15.5.1   Stowage of chilled goods
In container stowage, a distinction is generally made between chilled goods and frozen goods. Chilled goods, consisting predominantly of vegetable products (fruit, vegetables), come under the influence of two heat sources:
The entry of external heat into the container through its walls, floor and roof, and the heat which is produced by the cargo itself and has to be removed. In this case, air must circulate not only around the cargo but also throughout the cargo (see Figs. 102 and 103).
Figure 102:
Vertical air flow through perforated cartons
1 - vertically flowing cooling air
2 - perforations in cartons

Figure 103: Folding telescope cartons for bananas, Cavendish variety, from Ecuador

In the case of chilled goods, respiration heat and packaging type are of considerable significance. The perforation openings in the packaging differ in size and/or number depending on the respiration heat (see Section 15.4).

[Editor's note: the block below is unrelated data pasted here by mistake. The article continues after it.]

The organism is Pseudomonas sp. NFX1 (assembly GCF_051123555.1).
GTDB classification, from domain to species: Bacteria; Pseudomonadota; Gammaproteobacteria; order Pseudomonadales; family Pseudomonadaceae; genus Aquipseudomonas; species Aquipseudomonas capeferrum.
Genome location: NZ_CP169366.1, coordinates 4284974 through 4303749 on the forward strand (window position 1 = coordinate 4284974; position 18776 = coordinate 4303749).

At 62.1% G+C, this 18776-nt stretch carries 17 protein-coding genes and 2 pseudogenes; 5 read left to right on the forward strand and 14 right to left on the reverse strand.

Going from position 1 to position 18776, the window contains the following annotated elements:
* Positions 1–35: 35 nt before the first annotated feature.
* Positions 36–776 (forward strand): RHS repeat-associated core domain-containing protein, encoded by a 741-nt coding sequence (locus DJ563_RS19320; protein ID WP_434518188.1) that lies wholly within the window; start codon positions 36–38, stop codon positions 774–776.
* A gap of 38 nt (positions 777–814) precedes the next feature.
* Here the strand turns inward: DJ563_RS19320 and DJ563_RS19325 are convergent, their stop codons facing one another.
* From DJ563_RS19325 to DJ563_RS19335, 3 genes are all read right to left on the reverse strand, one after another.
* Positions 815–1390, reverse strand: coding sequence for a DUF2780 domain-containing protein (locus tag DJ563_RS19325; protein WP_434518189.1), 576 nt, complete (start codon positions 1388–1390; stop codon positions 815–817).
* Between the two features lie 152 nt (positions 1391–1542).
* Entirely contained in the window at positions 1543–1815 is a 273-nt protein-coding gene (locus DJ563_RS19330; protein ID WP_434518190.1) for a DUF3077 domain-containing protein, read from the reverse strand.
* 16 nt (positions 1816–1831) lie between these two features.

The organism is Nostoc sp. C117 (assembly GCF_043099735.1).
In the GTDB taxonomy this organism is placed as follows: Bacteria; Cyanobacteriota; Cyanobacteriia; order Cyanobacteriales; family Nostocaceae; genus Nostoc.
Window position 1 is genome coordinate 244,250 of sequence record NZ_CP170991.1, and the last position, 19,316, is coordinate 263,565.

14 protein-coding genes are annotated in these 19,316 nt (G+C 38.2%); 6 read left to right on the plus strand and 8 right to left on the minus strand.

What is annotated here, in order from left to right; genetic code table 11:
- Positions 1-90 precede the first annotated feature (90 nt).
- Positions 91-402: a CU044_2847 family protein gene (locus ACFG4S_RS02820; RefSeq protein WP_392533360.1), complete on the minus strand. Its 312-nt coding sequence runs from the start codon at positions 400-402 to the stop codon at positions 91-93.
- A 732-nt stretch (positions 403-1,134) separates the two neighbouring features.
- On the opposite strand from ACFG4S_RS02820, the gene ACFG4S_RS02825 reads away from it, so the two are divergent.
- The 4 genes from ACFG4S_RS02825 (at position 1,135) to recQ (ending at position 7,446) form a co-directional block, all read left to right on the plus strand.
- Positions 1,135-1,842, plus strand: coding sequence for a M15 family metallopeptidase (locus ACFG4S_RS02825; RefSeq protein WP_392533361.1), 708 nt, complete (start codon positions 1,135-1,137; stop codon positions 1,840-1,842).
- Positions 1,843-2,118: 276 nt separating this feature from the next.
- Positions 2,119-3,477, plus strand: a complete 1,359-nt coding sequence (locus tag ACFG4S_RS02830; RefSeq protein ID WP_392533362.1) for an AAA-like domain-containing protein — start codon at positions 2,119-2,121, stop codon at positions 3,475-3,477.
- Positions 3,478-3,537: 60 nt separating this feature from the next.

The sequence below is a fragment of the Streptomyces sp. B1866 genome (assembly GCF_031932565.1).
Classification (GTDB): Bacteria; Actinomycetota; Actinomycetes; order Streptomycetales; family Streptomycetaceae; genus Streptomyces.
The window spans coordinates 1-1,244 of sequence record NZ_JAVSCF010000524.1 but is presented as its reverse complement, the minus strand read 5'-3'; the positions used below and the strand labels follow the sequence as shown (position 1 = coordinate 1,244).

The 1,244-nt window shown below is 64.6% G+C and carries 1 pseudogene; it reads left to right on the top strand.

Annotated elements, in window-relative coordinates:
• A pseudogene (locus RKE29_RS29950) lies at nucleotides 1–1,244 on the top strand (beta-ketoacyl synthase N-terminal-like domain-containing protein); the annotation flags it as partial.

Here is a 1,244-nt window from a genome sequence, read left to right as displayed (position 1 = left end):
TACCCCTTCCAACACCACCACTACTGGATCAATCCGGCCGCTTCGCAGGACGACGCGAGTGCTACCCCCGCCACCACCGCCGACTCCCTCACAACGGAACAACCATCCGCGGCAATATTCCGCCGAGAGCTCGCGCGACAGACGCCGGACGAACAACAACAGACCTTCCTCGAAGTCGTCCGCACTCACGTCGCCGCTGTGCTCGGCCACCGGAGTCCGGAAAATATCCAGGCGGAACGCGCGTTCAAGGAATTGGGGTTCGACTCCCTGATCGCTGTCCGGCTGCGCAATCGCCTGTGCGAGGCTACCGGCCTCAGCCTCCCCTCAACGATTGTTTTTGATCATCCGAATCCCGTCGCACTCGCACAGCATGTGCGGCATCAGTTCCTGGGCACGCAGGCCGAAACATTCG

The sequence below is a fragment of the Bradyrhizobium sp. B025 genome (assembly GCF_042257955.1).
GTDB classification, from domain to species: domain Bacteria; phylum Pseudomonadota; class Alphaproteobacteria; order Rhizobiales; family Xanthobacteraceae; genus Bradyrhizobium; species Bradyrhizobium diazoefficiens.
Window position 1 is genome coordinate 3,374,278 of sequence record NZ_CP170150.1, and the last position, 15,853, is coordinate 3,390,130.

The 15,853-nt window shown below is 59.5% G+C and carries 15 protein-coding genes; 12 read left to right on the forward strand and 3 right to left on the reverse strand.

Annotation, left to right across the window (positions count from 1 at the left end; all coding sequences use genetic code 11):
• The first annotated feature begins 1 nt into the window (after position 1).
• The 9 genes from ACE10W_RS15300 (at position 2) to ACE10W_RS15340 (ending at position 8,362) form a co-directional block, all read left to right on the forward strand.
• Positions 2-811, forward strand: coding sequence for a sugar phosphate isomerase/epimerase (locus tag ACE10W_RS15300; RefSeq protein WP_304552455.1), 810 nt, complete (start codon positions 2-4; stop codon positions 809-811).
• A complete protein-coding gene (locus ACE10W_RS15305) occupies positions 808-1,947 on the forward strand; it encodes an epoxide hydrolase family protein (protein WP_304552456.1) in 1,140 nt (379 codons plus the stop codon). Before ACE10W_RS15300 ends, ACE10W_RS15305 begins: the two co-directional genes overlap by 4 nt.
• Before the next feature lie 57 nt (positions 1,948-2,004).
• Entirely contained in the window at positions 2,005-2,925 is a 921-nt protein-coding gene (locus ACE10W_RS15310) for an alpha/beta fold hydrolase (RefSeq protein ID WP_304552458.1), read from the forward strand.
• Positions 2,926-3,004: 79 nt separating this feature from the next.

When packing a container with chilled goods (fruit, vegetables), it is important for the cooling air to be able to flow unhindered through the perforation openings and gaps between the cartons, i.e. the cartons must be stowed precisely "in line" (see Fig. 106).
Figure 106:
Ventilated stowage:
This is the best possible type of stowage for chilling plus goods or chilled beef. This well-ventilated stowage method ensures that cooling air circulates around each carton and a uniform chilling temperature may thus be achieved.
Photo: Förster/Ahrens [12]

If deep-frozen meat is at its optimum temperature when loaded, it is not necessary to leave these gaps during stowage. All that is necessary with frozen goods is for the subzero temperatures to be maintained around the stowed cargo in the floor, side and ceiling areas.
This is ensured by the corrugations in the side walls, the space in the ceiling area and the gratings in the floor area.

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